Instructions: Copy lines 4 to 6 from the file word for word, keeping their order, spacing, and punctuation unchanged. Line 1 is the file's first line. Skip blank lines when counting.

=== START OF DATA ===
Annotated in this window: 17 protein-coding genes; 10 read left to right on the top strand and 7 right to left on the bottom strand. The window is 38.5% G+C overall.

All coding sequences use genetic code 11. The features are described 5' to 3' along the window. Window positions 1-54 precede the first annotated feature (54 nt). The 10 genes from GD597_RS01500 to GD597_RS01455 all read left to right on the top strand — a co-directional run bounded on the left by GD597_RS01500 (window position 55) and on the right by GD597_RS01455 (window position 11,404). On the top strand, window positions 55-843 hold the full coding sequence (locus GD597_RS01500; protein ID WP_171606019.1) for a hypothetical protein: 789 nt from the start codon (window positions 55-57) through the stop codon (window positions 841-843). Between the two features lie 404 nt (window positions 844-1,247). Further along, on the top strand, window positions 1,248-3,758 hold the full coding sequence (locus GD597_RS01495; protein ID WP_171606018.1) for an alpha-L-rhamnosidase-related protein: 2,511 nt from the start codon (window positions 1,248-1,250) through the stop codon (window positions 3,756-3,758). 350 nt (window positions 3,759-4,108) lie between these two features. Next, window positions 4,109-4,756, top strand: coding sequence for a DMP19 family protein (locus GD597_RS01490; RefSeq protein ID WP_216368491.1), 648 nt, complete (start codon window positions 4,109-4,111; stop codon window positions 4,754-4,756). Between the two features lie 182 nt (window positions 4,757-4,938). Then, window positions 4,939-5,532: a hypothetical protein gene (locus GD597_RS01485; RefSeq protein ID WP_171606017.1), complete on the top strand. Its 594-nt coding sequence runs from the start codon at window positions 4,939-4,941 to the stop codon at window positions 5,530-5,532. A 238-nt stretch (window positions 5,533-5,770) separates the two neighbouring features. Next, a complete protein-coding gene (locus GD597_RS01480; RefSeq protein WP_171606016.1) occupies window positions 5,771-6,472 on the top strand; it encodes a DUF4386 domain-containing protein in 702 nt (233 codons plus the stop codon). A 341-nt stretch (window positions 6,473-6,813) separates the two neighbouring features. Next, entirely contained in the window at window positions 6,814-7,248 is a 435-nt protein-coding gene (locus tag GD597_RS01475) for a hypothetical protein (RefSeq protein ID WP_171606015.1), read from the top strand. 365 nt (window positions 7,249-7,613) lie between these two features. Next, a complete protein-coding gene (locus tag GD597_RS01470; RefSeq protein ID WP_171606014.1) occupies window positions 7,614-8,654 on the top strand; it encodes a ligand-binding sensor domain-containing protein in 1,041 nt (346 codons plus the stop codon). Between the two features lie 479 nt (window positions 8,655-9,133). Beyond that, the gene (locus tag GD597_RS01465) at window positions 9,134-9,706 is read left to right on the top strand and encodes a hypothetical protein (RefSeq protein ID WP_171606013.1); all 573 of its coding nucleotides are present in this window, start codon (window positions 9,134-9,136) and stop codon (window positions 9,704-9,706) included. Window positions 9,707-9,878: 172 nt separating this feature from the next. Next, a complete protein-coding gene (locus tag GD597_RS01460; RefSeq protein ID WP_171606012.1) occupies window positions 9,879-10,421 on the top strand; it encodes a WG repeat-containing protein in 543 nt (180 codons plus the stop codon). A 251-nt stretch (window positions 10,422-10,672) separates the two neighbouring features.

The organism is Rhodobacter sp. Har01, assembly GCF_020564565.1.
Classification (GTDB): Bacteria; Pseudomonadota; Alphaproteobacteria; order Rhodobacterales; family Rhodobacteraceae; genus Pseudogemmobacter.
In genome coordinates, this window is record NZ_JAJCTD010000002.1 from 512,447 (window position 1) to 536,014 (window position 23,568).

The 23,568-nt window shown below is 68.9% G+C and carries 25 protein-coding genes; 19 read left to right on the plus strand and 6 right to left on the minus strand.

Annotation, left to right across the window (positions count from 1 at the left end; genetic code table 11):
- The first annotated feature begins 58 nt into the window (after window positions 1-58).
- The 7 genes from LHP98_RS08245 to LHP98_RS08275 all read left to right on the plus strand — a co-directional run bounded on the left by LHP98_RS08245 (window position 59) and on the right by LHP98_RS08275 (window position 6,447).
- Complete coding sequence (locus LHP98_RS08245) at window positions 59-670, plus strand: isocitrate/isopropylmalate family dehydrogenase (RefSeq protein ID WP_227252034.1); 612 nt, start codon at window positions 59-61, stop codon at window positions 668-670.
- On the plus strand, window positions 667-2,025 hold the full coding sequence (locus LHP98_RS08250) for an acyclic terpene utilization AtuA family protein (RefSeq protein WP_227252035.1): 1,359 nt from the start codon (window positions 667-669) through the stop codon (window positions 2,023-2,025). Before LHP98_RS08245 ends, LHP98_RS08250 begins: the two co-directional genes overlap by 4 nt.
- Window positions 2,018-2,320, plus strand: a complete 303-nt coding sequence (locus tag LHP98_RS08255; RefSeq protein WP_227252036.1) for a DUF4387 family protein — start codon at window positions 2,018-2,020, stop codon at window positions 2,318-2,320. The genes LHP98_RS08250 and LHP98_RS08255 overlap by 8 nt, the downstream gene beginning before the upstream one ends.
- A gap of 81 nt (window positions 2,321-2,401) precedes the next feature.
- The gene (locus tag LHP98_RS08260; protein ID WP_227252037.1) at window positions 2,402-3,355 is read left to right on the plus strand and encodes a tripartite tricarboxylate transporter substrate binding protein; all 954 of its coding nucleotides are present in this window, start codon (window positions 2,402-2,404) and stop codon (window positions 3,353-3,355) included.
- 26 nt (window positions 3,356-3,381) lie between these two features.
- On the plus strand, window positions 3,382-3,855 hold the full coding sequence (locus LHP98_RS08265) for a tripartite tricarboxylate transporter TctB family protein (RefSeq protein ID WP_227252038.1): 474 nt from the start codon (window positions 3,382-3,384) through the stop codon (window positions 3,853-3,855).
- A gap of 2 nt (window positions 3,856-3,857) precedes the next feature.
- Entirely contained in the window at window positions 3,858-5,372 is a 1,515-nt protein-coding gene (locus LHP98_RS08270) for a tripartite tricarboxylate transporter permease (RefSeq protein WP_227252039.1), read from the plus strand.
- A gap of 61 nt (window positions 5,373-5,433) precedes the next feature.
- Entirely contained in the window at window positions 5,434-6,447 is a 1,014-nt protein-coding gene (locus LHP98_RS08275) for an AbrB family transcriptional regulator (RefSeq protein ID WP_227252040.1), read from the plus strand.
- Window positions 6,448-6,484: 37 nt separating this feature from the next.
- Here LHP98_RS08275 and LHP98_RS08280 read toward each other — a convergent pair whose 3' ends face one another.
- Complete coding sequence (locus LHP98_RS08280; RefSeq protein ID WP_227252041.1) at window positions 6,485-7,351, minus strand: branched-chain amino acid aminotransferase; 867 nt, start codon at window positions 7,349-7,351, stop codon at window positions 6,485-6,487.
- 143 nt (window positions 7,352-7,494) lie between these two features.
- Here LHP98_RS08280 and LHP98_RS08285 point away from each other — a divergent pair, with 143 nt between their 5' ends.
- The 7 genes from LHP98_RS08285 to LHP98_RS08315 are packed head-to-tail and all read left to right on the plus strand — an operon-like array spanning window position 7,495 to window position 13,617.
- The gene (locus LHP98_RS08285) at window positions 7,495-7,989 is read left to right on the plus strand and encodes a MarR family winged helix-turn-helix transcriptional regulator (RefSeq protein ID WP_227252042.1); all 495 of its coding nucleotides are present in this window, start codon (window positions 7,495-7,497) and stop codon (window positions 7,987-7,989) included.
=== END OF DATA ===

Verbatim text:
Classification (GTDB): Bacteria; Pseudomonadota; Alphaproteobacteria; order Rhodobacterales; family Rhodobacteraceae; genus Pseudogemmobacter.
In genome coordinates, this window is record NZ_JAJCTD010000002.1 from 512,447 (window position 1) to 536,014 (window position 23,568).

The 23,568-nt window shown below is 68.9% G+C and carries 25 protein-coding genes; 19 read left to right on the plus strand and 6 right to left on the minus strand.